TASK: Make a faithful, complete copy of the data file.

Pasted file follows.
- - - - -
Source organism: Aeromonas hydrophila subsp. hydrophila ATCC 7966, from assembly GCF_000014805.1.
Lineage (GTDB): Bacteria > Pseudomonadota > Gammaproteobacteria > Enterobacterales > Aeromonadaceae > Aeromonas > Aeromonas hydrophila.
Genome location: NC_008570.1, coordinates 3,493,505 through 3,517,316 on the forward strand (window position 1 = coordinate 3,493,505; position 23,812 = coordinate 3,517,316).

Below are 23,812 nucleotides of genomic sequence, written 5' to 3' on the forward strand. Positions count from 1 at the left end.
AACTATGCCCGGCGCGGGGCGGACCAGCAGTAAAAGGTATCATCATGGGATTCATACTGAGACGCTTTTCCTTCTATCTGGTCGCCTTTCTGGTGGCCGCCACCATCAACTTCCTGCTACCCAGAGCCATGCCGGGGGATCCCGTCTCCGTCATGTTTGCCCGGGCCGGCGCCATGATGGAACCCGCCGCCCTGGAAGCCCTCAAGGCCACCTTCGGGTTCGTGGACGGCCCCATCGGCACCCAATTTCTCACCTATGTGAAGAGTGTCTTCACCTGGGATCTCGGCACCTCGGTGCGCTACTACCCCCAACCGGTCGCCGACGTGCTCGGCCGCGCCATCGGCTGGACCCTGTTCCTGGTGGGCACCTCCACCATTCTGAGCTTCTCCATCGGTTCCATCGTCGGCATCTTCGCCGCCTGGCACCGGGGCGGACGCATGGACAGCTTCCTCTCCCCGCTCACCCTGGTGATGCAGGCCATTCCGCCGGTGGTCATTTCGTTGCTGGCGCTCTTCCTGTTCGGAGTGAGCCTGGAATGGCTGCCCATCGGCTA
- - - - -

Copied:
Source organism: Aeromonas hydrophila subsp. hydrophila ATCC 7966, from assembly GCF_000014805.1.
Lineage (GTDB): Bacteria > Pseudomonadota > Gammaproteobacteria > Enterobacterales > Aeromonadaceae > Aeromonas > Aeromonas hydrophila.
Genome location: NC_008570.1, coordinates 3,493,505 through 3,517,316 on the forward strand (window position 1 = coordinate 3,493,505; position 23,812 = coordinate 3,517,316).

Below are 23,812 nucleotides of genomic sequence, written 5' to 3' on the forward strand. Positions count from 1 at the left end.
AACTATGCCCGGCGCGGGGCGGACCAGCAGTAAAAGGTATCATCATGGGATTCATACTGAGACGCTTTTCCTTCTATCTGGTCGCCTTTCTGGTGGCCGCCACCATCAACTTCCTGCTACCCAGAGCCATGCCGGGGGATCCCGTCTCCGTCATGTTTGCCCGGGCCGGCGCCATGATGGAACCCGCCGCCCTGGAAGCCCTCAAGGCCACCTTCGGGTTCGTGGACGGCCCCATCGGCACCCAATTTCTCACCTATGTGAAGAGTGTCTTCACCTGGGATCTCGGCACCTCGGTGCGCTACTACCCCCAACCGGTCGCCGACGTGCTCGGCCGCGCCATCGGCTGGACCCTGTTCCTGGTGGGCACCTCCACCATTCTGAGCTTCTCCATCGGTTCCATCGTCGGCATCTTCGCCGCCTGGCACCGGGGCGGACGCATGGACAGCTTCCTCTCCCCGCTCACCCTGGTGATGCAGGCCATTCCGCCGGTGGTCATTTCGTTGCTGGCGCTCTTCCTGTTCGGAGTGAGCCTGGAATGGCTGCCCATCGGCTA